Unfortunately, what should have been a quick side project turned into a much larger one, because I got a bit careless with the etching. As you may recall, I always print two copies of the mask and double them up to make sure they’re dark enough for the UV exposure. It’s something I do as a precaution, but I’ve never actually verified that it’s necessary. In any case, that practice bit me here, because in my haste I knocked the masks out of alignment slightly, and ended up with a mess in one corner and down one side. It was fixable, but took quite a bit of Dremel and knife work. It was debatable whether it would be quicker to fix it or etch a new one. I think it was quicker to fix it, but just barely.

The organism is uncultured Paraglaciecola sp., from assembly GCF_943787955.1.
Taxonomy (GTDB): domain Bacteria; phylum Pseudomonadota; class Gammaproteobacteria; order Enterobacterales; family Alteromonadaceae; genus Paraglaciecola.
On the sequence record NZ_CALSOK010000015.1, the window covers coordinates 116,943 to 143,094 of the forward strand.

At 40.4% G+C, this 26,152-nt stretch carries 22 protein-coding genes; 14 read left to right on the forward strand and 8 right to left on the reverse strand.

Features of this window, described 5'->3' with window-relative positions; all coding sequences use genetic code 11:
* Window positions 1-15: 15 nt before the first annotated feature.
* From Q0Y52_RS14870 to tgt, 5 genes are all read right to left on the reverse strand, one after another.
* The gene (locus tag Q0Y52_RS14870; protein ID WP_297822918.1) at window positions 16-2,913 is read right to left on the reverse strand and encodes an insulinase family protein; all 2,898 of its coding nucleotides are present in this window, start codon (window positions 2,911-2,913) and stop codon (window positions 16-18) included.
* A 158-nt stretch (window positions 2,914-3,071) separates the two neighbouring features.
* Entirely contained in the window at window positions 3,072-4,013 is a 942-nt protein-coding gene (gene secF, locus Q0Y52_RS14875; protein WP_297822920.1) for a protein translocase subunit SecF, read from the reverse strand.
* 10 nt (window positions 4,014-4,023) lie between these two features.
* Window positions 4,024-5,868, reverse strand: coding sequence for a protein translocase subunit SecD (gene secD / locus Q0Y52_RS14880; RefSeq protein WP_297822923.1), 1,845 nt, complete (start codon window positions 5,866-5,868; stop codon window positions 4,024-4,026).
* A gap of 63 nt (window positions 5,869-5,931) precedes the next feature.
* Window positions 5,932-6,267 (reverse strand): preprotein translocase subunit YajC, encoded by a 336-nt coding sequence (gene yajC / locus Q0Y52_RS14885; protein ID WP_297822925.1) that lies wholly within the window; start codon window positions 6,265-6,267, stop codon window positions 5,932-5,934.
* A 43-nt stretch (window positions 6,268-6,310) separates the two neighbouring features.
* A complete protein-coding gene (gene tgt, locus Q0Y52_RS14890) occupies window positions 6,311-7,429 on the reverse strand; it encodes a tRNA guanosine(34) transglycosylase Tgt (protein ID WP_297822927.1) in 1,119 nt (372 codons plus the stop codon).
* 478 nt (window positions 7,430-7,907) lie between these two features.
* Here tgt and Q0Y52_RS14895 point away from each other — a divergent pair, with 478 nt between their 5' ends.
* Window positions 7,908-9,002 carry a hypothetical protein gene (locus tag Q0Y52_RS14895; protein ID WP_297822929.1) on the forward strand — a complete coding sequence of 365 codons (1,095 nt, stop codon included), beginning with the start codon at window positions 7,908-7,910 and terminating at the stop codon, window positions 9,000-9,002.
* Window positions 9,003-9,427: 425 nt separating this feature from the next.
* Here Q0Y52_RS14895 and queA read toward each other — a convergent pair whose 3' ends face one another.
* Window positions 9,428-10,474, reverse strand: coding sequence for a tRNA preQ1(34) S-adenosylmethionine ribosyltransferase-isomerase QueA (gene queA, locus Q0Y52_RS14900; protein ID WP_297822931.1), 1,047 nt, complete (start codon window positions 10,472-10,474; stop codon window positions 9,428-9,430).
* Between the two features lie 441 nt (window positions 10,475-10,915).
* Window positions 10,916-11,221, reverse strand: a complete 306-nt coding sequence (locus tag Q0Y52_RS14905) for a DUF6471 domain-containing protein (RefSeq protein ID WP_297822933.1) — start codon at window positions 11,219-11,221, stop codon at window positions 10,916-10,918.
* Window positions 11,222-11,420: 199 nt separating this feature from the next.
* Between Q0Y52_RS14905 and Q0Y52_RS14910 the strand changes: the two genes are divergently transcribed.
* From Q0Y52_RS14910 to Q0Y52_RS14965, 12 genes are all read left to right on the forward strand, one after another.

So, I think in the future I’ll drop the pretense of doubling up the masks until I’m sure it has value to do so. A single mask is much easier to align, and eliminates a big source of error.
After all that, though, I did end up with acres of new real estate.
Once again, Veronica is past a minor stumbling block, and ready to move forward. Or is she? More trouble may be afoot. Stay tuned to find out.
15 thoughts on “Veronica – Backplane 2”
You missed 3 holes.
Did I win nothing?
Or, did I get it wrong and win something?
Wow, that is a lot of soldering haha.
Congratulations for your machine! I’ve been reading your site, especially the posts about Veronica. I’m building a computador with a Z80, but it is still in the breadboard; maybe someday it will be like Veronica 😀
Keep on your good work with all this stuff.